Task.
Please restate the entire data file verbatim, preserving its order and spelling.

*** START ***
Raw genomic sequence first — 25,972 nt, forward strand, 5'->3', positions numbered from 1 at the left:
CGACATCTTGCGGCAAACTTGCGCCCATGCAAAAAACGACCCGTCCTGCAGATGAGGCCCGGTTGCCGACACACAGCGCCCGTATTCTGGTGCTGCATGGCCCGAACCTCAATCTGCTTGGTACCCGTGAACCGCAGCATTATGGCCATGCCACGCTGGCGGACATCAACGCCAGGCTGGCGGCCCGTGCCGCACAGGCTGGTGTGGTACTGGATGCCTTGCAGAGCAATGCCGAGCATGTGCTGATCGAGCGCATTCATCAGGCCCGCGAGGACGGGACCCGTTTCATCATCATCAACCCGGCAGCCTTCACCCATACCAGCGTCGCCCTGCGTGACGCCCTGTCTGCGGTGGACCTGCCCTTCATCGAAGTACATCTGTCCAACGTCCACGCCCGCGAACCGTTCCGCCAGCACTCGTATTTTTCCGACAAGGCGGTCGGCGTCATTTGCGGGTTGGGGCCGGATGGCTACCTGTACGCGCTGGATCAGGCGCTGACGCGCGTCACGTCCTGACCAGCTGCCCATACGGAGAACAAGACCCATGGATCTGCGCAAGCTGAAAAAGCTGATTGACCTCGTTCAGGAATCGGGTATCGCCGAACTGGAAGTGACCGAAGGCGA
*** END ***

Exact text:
Raw genomic sequence first — 25,972 nt, forward strand, 5'->3', positions numbered from 1 at the left:
CGACATCTTGCGGCAAACTTGCGCCCATGCAAAAAACGACCCGTCCTGCAGATGAGGCCCGGTTGCCGACACACAGCGCCCGTATTCTGGTGCTGCATGGCCCGAACCTCAATCTGCTTGGTACCCGTGAACCGCAGCATTATGGCCATGCCACGCTGGCGGACATCAACGCCAGGCTGGCGGCCCGTGCCGCACAGGCTGGTGTGGTACTGGATGCCTTGCAGAGCAATGCCGAGCATGTGCTGATCGAGCGCATTCATCAGGCCCGCGAGGACGGGACCCGTTTCATCATCATCAACCCGGCAGCCTTCACCCATACCAGCGTCGCCCTGCGTGACGCCCTGTCTGCGGTGGACCTGCCCTTCATCGAAGTACATCTGTCCAACGTCCACGCCCGCGAACCGTTCCGCCAGCACTCGTATTTTTCCGACAAGGCGGTCGGCGTCATTTGCGGGTTGGGGCCGGATGGCTACCTGTACGCGCTGGATCAGGCGCTGACGCGCGTCACGTCCTGACCAGCTGCCCATACGGAGAACAAGACCCATGGATCTGCGCAAGCTGAAAAAGCTGATTGACCTCGTTCAGGAATCGGGTATCGCCGAACTGGAAGTGACCGAAGGCGA